Canadian Diabetes Association Clinical Practice Guidelines Expert Committee
Helen Jones RN, MSN, CDE Lori D. Berard RN, CDE Gail MacNeill BNSc, RN, MEd, CDE Dana Whitham RD, MS, CDE Catherine Yu MD, FRCPC, MHSc
- Offer collaborative and interactive self-management education (SME) interventions as they are more effective than didactic SME.
- Incorporate problem-solving skills for ongoing self-management of medical, social and emotional aspects of care into the traditional knowledge and technical skills content of educational interventions.
- Design patient-centred learning to empower individuals to make informed decisions toward achievement of patient-chosen goals.
- Individualize SME interventions according to type of diabetes and recommended therapy, the patient's ability and motivation for learning and change, and his or her culture and literacy level.
- Provide ongoing SME and comprehensive healthcare collaboratively to make SME most effective.
- People with diabetes should be offered timely diabetes education that is tailored to enhance self-care practices and behaviours [Grade A, Level 1A (1-3)].
- All people with diabetes who are able should be taught how to self-manage their diabetes [Grade A, Level 1A (3)].
- SME that incorporates cognitive-behavioural educational interventions, such as problem solving, goal setting, and self-monitoring of health parameters, should be implemented for all individuals with diabetes [Grade B, Level 2 (2,4-6)].
Interventions that increase patient participation and collaboration in healthcare decision making should be used by providers [Grade B, Level 2 (3)].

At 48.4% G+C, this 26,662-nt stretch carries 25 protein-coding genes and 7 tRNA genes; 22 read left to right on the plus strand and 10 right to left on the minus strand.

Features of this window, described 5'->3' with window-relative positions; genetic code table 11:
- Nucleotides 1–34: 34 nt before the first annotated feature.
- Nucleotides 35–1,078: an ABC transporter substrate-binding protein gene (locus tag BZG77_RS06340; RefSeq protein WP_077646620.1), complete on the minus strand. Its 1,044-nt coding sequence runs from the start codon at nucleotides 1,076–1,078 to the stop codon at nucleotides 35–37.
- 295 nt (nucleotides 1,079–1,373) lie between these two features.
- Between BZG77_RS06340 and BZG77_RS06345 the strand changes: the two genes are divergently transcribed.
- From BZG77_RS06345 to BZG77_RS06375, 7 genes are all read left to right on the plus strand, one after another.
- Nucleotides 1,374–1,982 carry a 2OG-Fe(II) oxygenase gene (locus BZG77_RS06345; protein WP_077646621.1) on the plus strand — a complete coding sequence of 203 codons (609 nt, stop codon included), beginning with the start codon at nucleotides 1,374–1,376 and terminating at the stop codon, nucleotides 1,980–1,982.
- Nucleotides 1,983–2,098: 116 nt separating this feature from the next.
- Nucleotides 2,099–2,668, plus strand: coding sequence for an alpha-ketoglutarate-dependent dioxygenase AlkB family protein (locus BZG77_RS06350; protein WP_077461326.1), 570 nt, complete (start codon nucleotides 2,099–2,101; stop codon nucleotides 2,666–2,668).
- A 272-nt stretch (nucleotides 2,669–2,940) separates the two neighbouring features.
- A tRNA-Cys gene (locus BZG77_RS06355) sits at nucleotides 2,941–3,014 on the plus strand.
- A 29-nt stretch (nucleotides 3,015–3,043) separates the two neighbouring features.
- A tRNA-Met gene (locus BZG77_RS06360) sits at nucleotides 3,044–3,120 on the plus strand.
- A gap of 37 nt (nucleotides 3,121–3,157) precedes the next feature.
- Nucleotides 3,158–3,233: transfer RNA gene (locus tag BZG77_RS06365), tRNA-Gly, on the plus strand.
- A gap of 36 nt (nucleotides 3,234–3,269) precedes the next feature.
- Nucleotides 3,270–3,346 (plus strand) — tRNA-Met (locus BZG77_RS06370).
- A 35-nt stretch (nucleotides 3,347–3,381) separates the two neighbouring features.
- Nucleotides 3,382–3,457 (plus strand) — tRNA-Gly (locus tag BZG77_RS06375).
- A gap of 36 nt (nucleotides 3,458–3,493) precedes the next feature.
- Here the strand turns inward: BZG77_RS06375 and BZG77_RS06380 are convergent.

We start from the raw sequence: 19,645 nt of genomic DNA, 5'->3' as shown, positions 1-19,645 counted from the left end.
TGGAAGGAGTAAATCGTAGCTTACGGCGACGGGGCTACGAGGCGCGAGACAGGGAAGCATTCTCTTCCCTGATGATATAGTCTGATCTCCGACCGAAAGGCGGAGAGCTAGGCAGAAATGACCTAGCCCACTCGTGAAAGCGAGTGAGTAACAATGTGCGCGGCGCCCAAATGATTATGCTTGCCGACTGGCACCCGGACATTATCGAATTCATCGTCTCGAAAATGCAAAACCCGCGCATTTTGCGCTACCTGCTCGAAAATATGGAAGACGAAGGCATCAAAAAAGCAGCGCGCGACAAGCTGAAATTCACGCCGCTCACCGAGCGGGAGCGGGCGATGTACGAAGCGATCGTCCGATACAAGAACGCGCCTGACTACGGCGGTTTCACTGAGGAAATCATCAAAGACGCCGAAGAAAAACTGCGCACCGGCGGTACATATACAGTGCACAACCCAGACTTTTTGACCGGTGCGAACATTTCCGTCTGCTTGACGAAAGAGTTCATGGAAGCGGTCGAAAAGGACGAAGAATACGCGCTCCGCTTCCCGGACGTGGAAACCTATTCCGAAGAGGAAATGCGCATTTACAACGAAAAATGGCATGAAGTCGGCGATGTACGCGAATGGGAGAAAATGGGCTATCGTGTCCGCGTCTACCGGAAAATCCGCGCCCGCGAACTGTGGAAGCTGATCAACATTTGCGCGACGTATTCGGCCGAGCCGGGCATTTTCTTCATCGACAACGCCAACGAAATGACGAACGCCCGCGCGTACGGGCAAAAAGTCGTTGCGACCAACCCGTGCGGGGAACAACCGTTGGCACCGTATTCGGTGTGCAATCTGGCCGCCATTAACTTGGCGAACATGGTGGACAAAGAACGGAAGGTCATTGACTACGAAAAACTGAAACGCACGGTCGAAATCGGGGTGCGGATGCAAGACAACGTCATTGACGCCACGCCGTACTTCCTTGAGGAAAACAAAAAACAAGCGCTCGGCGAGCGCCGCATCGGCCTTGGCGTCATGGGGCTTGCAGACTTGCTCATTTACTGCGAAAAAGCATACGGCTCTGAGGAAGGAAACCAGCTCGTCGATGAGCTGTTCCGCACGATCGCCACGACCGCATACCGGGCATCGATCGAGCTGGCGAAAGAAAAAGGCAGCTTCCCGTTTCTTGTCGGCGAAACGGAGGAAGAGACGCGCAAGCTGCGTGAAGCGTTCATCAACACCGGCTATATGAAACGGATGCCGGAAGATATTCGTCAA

- For people with type 2 diabetes, SME interventions should be offered in small group and/or one-on-one settings, since both may be effective [Grade A, Level 1A (7,8)].
- In both type 1 and 2 diabetes, interventions that target families' ability to cope with stress or diabetes-related conflict should be included in educational interventions when indicated [Grade B, Level 2 (9)].
- Technologically based home blood glucose monitoring systems may be integrated into SME interventions in order to improve glycemic control [Grade C, Level 3 (10,11)].
- Culturally appropriate SME, which may include peer or lay educators, may be used to increase diabetes-related knowledge and self-care behaviours and to decrease A1C [Grade B, Level 2 (12,13,14)].
- Adding literacy- and numeracy-sensitive materials to a comprehensive diabetes management and education program may be used to improve knowledge, self-efficacy and A1C outcomes for patients with low literacy [Grade C, Level 3 (15)].
Highlights of Revisions
Less focus on didactic teaching and greater focus on patient-centred learning.
Recognition of the need for culturally appropriate, literacy- and numeracysensitive materials and education.
Acknowledgement of the role of technologically based home monitoring systems.
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Reproduced with permission from Canadian Journal of Diabetes
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